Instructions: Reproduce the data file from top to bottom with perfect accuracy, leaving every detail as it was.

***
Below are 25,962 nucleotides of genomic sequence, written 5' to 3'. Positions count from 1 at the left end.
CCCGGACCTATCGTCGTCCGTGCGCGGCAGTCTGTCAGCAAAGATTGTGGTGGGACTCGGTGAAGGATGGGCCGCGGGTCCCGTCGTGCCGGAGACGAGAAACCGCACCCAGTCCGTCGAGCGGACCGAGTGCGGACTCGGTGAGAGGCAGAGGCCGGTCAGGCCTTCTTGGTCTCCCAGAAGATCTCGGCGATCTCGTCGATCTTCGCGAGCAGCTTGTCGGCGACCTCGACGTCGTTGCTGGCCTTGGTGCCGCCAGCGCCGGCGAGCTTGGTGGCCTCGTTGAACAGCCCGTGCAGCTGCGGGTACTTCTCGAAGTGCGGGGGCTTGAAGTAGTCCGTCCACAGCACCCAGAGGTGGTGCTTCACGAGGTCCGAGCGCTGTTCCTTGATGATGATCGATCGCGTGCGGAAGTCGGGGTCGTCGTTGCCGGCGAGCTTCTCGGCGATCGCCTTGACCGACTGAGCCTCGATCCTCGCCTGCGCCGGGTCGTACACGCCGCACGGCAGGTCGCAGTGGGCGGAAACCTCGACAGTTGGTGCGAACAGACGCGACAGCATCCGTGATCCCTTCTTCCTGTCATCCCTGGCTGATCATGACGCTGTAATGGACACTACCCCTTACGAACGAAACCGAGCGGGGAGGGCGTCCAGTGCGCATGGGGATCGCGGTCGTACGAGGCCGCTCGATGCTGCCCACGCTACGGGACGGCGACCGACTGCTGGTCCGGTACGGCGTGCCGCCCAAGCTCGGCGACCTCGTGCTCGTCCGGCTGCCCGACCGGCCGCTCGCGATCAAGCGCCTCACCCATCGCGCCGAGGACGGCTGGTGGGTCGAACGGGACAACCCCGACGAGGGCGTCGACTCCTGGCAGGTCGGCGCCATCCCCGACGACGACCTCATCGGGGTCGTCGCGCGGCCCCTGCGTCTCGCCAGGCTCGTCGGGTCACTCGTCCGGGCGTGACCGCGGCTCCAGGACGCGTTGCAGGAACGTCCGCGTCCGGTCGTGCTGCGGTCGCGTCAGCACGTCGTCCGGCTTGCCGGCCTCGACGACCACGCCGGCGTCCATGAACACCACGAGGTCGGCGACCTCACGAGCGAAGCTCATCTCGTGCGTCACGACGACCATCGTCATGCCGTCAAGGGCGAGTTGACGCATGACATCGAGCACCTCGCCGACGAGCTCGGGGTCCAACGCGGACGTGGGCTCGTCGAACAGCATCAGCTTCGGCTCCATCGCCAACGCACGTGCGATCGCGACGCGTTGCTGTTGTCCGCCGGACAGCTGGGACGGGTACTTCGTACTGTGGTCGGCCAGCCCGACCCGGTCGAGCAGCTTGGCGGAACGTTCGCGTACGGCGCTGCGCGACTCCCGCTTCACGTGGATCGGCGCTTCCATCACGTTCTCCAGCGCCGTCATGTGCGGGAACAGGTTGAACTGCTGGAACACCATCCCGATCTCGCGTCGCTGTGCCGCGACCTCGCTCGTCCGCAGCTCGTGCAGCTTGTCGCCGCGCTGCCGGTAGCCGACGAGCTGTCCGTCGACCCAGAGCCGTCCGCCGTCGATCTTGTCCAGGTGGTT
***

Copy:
Below are 25,962 nucleotides of genomic sequence, written 5' to 3'. Positions count from 1 at the left end.
CCCGGACCTATCGTCGTCCGTGCGCGGCAGTCTGTCAGCAAAGATTGTGGTGGGACTCGGTGAAGGATGGGCCGCGGGTCCCGTCGTGCCGGAGACGAGAAACCGCACCCAGTCCGTCGAGCGGACCGAGTGCGGACTCGGTGAGAGGCAGAGGCCGGTCAGGCCTTCTTGGTCTCCCAGAAGATCTCGGCGATCTCGTCGATCTTCGCGAGCAGCTTGTCGGCGACCTCGACGTCGTTGCTGGCCTTGGTGCCGCCAGCGCCGGCGAGCTTGGTGGCCTCGTTGAACAGCCCGTGCAGCTGCGGGTACTTCTCGAAGTGCGGGGGCTTGAAGTAGTCCGTCCACAGCACCCAGAGGTGGTGCTTCACGAGGTCCGAGCGCTGTTCCTTGATGATGATCGATCGCGTGCGGAAGTCGGGGTCGTCGTTGCCGGCGAGCTTCTCGGCGATCGCCTTGACCGACTGAGCCTCGATCCTCGCCTGCGCCGGGTCGTACACGCCGCACGGCAGGTCGCAGTGGGCGGAAACCTCGACAGTTGGTGCGAACAGACGCGACAGCATCCGTGATCCCTTCTTCCTGTCATCCCTGGCTGATCATGACGCTGTAATGGACACTACCCCTTACGAACGAAACCGAGCGGGGAGGGCGTCCAGTGCGCATGGGGATCGCGGTCGTACGAGGCCGCTCGATGCTGCCCACGCTACGGGACGGCGACCGACTGCTGGTCCGGTACGGCGTGCCGCCCAAGCTCGGCGACCTCGTGCTCGTCCGGCTGCCCGACCGGCCGCTCGCGATCAAGCGCCTCACCCATCGCGCCGAGGACGGCTGGTGGGTCGAACGGGACAACCCCGACGAGGGCGTCGACTCCTGGCAGGTCGGCGCCATCCCCGACGACGACCTCATCGGGGTCGTCGCGCGGCCCCTGCGTCTCGCCAGGCTCGTCGGGTCACTCGTCCGGGCGTGACCGCGGCTCCAGGACGCGTTGCAGGAACGTCCGCGTCCGGTCGTGCTGCGGTCGCGTCAGCACGTCGTCCGGCTTGCCGGCCTCGACGACCACGCCGGCGTCCATGAACACCACGAGGTCGGCGACCTCACGAGCGAAGCTCATCTCGTGCGTCACGACGACCATCGTCATGCCGTCAAGGGCGAGTTGACGCATGACATCGAGCACCTCGCCGACGAGCTCGGGGTCCAACGCGGACGTGGGCTCGTCGAACAGCATCAGCTTCGGCTCCATCGCCAACGCACGTGCGATCGCGACGCGTTGCTGTTGTCCGCCGGACAGCTGGGACGGGTACTTCGTACTGTGGTCGGCCAGCCCGACCCGGTCGAGCAGCTTGGCGGAACGTTCGCGTACGGCGCTGCGCGACTCCCGCTTCACGTGGATCGGCGCTTCCATCACGTTCTCCAGCGCCGTCATGTGCGGGAACAGGTTGAACTGCTGGAACACCATCCCGATCTCGCGTCGCTGTGCCGCGACCTCGCTCGTCCGCAGCTCGTGCAGCTTGTCGCCGCGCTGCCGGTAGCCGACGAGCTGTCCGTCGACCCAGAGCCGTCCGCCGTCGATCTTGTCCAGGTGGTT